Do You Have the Most Important Skill for Working on a Diverse Team?—David Livermore—2018 GLS Faculty Spotlight
David Livermore is a leading voice on Cultural Intelligence in our world. We are honored to welcome him to The Global Leadership Summit 2018, where he will share his research on how leaders can relate effectively across diverse situations.
Whether I’m talking with my kids, interacting with our staff or speaking to a group of executives, one of the themes I talk about more than any other is the importance of “perspective taking.”
Perspective taking is the ability to step outside our own experience and consider something from another person’s point of view.
It’s something we do unconsciously all the time. What kind of gift would they enjoy? How is my colleague going to interpret this email? What does that group think about me? But we’re less likely to engage in perspective taking if the individuals with a different perspective aren’t part of our in-group.
Research reveals that perspective taking is a skill that can be developed, and that’s good news. Perspective taking is one of the most critical skills needed to manage unconscious bias and lead with cultural intelligence. You can’t motivate people and negotiate effectively if you don’t know how others think and feel about something. There’s mounting evidence that perspective taking makes a critical difference in whether diversity training actually works.
Most of us do perspective taking quite naturally with those from our in-group—our friends, loved ones and people like us. But we’re less likely to slow down and consider another’s perspective if they are outside our in-group.
Think of the age-old psychological notion of fundamental attribution error—the assumption that someone’s negative behavior stems from a character flaw, while excusing the same behavior in ourselves due to external circumstances.
Here’s how it works: If someone’s phone rings in the movie theatre, my default assumption is that they’re a rude or forgetful person who is inconsiderate of others. But if my phone rings, surely people know it’s only because I’m awaiting an urgent phone call in the midst of a crisis. This isn’t my usual behavior! According to fundamental attribution error, I’m more likely to give the benefit of the doubt to people who “look like me.”
The greater the cultural distance, the more important it is to exercise perspective taking.
Use this informal inventory to reflect on your perspective taking skill:
- When an acquaintance asks where you live, do you give the same response to someone on the other side of the world as you do someone from your own region? (e.g. “Grand Rapids, Michigan” versus “In the central part of the U.S., near Chicago.”)
- Think about a work challenge you’re currently facing right now… To what degree can you accurately describe the perspectives of 3-5 colleagues who are also facing the same challenge?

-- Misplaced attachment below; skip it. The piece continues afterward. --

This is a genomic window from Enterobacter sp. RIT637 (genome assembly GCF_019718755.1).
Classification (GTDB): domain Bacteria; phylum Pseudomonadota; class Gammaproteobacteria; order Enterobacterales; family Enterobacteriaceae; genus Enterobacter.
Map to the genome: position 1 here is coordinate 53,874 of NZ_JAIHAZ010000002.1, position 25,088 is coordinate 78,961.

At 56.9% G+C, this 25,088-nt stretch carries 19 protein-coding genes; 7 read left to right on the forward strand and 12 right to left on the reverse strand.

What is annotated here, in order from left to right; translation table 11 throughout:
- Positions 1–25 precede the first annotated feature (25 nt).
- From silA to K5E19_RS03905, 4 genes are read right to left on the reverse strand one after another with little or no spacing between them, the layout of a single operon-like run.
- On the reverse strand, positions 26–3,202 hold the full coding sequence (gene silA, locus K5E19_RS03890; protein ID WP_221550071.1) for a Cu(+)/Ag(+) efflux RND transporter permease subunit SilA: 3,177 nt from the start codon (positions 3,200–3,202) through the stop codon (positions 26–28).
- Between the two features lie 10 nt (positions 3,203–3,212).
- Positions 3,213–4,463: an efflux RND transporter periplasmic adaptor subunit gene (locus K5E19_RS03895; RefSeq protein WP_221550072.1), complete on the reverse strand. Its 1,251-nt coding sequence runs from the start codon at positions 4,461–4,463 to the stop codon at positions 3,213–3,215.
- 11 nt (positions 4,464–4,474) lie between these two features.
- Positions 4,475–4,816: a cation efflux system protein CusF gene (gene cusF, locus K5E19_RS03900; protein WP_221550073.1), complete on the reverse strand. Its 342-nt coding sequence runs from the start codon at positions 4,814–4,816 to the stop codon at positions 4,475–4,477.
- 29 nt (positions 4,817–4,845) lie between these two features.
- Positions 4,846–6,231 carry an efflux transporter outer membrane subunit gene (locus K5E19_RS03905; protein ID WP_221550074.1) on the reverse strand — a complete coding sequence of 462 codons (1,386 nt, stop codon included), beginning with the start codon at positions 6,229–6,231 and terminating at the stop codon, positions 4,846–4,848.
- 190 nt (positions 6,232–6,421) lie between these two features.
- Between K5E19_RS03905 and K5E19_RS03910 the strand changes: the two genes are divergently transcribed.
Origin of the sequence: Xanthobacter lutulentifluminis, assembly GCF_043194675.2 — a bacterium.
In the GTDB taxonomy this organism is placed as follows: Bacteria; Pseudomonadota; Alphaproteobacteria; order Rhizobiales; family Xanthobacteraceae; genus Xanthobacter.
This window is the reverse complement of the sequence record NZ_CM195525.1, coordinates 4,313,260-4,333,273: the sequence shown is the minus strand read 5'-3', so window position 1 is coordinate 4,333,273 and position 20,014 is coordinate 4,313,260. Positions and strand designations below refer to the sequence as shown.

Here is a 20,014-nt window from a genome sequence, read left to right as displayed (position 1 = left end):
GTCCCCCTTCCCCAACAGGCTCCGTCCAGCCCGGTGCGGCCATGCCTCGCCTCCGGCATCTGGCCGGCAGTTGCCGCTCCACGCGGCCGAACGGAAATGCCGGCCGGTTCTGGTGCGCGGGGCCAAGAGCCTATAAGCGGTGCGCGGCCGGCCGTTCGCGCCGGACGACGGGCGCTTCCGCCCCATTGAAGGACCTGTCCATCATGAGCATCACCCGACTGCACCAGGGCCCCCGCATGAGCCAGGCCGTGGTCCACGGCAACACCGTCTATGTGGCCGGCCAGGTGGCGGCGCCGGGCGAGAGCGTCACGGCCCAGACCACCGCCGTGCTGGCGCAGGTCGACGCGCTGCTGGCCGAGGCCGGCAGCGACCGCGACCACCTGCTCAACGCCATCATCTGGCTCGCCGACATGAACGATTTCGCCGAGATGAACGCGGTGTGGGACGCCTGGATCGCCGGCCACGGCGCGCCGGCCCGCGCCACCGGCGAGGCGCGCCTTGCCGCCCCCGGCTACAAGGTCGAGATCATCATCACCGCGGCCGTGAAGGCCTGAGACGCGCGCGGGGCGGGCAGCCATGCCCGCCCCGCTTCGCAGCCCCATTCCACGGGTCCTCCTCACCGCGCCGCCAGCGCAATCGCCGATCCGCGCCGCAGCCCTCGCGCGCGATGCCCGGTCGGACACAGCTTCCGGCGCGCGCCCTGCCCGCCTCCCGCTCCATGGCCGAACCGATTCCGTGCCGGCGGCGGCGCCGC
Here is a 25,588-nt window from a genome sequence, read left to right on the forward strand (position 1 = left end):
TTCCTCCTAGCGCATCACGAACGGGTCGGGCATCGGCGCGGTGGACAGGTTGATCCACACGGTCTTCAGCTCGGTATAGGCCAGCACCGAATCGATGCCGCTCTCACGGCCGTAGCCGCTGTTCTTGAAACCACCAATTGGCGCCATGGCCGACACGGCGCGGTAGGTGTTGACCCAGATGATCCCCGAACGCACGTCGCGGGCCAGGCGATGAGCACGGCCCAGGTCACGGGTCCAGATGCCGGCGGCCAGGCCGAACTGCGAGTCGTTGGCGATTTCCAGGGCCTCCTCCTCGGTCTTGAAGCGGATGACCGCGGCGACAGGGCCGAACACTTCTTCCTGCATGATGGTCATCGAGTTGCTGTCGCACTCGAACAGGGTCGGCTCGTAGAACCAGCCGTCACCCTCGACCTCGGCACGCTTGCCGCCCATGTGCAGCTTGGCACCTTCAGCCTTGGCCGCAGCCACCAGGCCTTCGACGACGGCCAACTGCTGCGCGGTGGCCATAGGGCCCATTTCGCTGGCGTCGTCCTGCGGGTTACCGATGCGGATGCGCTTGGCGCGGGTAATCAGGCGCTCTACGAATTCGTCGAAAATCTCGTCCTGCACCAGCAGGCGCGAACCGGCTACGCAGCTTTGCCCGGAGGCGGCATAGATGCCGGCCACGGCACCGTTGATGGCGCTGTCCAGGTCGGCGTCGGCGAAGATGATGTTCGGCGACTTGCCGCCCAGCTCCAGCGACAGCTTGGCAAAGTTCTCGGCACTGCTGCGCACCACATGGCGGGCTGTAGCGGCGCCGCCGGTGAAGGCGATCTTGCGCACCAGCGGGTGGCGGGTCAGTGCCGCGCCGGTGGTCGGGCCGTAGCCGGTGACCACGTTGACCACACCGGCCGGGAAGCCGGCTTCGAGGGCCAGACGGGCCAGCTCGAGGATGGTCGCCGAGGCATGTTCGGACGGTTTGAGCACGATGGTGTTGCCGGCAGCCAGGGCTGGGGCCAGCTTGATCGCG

- Identify an issue you feel strongly about… To what degree can you offer a coherent argument that represents the opposite of your perspective?
- Notice how often you say things like, “As you know…” or “Given your experience in this area…”
Perspective taking doesn’t mean you give up your own perspective or lack conviction. In fact, this is one of the critical differences between perspective taking and empathy. Empathy may go too far in some situations. A member of the special forces who empathizes with the enemy or a sales person who is distraught about a customer’s complaints may fail to fulfill the mission of their respective organizations. But there is no way to succeed without some understanding of the “other side’s” perspective.
Perspective taking is best developed in relationship. Many people change, or at least re-evaluate their dogmatic views about religion or politics, when a friend or loved one is the one who represents the opposing perspective. Conversation and dialogue are the best ways to learn about another’s perspective.
Here are other practical steps you can use to develop the skill of perspective taking:
1. Curate a more diverse social media feed. You’ll quickly see wildly different interpretations of the same current events.
2. Consciously consider the differences in how someone with an opposite position would visit a new initiative. For example, an individual with a low uncertainty avoidance orientation may be more drawn to something new than someone who is high uncertainty avoidance.
3. Use Jeff Bezos of Amazon’s “empty-chair strategy” at important meetings. By using an empty chair to represent important individuals who are not present at the meeting, attendees will be more aware of missing perspectives.
4. When discussing a challenging issue with someone, see if each of you can articulate the other person’s perspective. Clarify whether you have an understanding of each other’s perspective.
5. In the words of our friend and colleague, “Argue like you’re right. Listen like you’re wrong.” Seek to understand. It’s one of our mantras at the Cultural Intelligence Center. We know that we don’t do it perfectly ourselves, but we’re resolved to keep at it. I hope you will continue the pursuit with us.
This article originally appeared on LinkedIn, here.
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